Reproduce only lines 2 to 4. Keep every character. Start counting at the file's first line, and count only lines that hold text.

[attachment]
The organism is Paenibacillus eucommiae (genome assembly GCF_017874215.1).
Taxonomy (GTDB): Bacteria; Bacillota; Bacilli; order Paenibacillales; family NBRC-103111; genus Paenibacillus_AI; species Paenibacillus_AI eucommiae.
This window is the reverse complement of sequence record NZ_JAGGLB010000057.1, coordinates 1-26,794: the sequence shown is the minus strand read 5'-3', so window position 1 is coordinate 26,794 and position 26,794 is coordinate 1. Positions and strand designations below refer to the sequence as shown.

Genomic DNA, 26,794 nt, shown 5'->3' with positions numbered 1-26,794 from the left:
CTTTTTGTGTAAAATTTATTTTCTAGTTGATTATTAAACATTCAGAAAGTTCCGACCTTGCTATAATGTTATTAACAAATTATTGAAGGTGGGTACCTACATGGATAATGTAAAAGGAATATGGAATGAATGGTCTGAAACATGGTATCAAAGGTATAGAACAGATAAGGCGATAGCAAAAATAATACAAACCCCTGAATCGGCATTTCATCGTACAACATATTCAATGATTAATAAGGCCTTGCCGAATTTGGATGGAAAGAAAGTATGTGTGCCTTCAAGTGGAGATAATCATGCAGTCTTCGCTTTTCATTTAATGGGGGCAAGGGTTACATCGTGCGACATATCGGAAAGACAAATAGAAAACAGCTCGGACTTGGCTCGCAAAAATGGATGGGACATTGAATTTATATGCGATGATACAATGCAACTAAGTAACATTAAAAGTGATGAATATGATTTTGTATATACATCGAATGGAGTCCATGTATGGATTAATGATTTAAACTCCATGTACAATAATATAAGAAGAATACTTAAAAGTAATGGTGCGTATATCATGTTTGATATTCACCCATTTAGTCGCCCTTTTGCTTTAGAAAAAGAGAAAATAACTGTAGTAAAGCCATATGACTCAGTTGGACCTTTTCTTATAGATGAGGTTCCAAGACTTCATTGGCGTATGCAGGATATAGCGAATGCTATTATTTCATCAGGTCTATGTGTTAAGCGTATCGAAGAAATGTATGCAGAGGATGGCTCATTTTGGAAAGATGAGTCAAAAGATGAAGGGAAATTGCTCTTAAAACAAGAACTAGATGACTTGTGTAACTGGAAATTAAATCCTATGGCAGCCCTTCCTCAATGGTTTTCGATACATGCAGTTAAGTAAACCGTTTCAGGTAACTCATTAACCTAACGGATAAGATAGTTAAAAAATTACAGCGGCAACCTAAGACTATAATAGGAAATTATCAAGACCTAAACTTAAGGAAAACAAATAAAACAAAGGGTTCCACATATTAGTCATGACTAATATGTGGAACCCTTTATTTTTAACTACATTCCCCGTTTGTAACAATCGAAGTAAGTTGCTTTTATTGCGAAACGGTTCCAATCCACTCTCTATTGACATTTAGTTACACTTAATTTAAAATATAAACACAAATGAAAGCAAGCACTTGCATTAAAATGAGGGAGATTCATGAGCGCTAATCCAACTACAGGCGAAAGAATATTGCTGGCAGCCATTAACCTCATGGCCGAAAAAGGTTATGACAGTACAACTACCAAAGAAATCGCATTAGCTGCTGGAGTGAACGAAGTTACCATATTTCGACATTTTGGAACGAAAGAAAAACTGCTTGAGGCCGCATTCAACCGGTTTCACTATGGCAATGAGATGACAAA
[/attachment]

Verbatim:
Taxonomy (GTDB): Bacteria; Bacillota; Bacilli; order Paenibacillales; family NBRC-103111; genus Paenibacillus_AI; species Paenibacillus_AI eucommiae.
This window is the reverse complement of sequence record NZ_JAGGLB010000057.1, coordinates 1-26,794: the sequence shown is the minus strand read 5'-3', so window position 1 is coordinate 26,794 and position 26,794 is coordinate 1. Positions and strand designations below refer to the sequence as shown.

Genomic DNA, 26,794 nt, shown 5'->3' with positions numbered 1-26,794 from the left: